DARKNESS RISING is a pure example of a film with a lot of room for potential but never fully capitalizes on it, instead just tossing around fun ideas hoping something sticks, but moving on before any chance of seeing if it does.
The film is based around a pretty simple concept that is laid out early on but pieces of the puzzle continue to lay themselves down as it continues. Madison, played by Tara Holt, was nearly murdered by her own mother as a child and before the house can be demolished, she takes her boyfriend and cousin with her to the site of the crime to try and get some closure. As she searches the house for any clues as to what drove her mother to kill her younger sibling and almost murder her, it becomes clear that something darker has an influence on the families that inhabit the home.
DARKNESS RISING has a pretty high quality and a lot of nearly-famous talent. Tara Holt has had a long run on premier television shows, such as “Ballers” and “Californication.” Her boyfriend Jake is played by Bryce Johnson who had a long run on “Pretty Little Liars” and her cousin Izzy carries the bulk of the quality acting from fan favorite Katrina Law, who plays Nyssa Al Ghul on “Arrow”. These three are essentially the only characters, although we get an inconsequential but always fun cameo from Ted Raimi, and although Law rises above both of her peers, Holt and Johnson do bring along the stigma of a television movie and feel throughout much of the movie.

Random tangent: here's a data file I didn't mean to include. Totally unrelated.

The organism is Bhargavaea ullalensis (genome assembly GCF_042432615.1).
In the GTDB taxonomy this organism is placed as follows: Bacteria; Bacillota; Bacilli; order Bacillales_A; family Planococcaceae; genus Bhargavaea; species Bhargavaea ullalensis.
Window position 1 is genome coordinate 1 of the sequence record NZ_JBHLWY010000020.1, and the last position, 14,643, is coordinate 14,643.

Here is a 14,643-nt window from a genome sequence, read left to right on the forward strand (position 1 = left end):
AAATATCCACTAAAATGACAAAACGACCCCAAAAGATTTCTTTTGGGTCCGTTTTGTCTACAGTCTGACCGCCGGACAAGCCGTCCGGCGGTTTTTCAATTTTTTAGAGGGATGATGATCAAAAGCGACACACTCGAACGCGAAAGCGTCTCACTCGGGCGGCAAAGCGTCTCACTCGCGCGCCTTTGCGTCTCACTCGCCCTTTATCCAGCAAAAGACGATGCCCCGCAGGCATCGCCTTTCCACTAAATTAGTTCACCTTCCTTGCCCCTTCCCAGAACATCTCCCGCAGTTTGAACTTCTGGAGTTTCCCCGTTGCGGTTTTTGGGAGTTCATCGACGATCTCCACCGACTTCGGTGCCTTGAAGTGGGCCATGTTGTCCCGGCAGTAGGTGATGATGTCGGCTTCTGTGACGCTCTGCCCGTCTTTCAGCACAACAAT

Throughout, it bounces around from genre to genre and does some fun things with it. Possession, ghost stories, demons, creepy kids. They’re all brought up. One gouge-eyed demon in particular is intensely creepy but appears only once and in a capacity that almost ruins the thrill of her appearance. A few of the jump scares are creepy but they never manage to land. The movie composes itself decently as a run-of-the-mill haunted house flick but manages to throw in a giant detractor. It may seem a little wonky and out of place, and it is, but about halfway through the movie the viewer is made privy to the fact than an amorphous haunted CG force field blocks the three leads from any sort of external help. It’s a strange plot twist that’s never fully explored.
Vikram Weet and Austin Reading, the writer and director respectively, are both relatively new to the game. Vikram has spent the bulk of his career scripting reality television and Austin Reading has spent the majority of his directing it, with a few interspersed forays on short lived MTV horror comedy “Death Valley”. Both do just enough to make the movie watchable but nothing extraordinary.
Unfortunately, that’s where DARKNESS RISING ultimately ends up: just watchable. It shows glimmers of hope and has a scare or two, as well as a few solid under explored concepts, but will end up being a movie that you won’t remember you watched until someone someday says “Oh, what about this one? Have you seen DARKNESS RISING?” Then you’ll not and politely request a pass.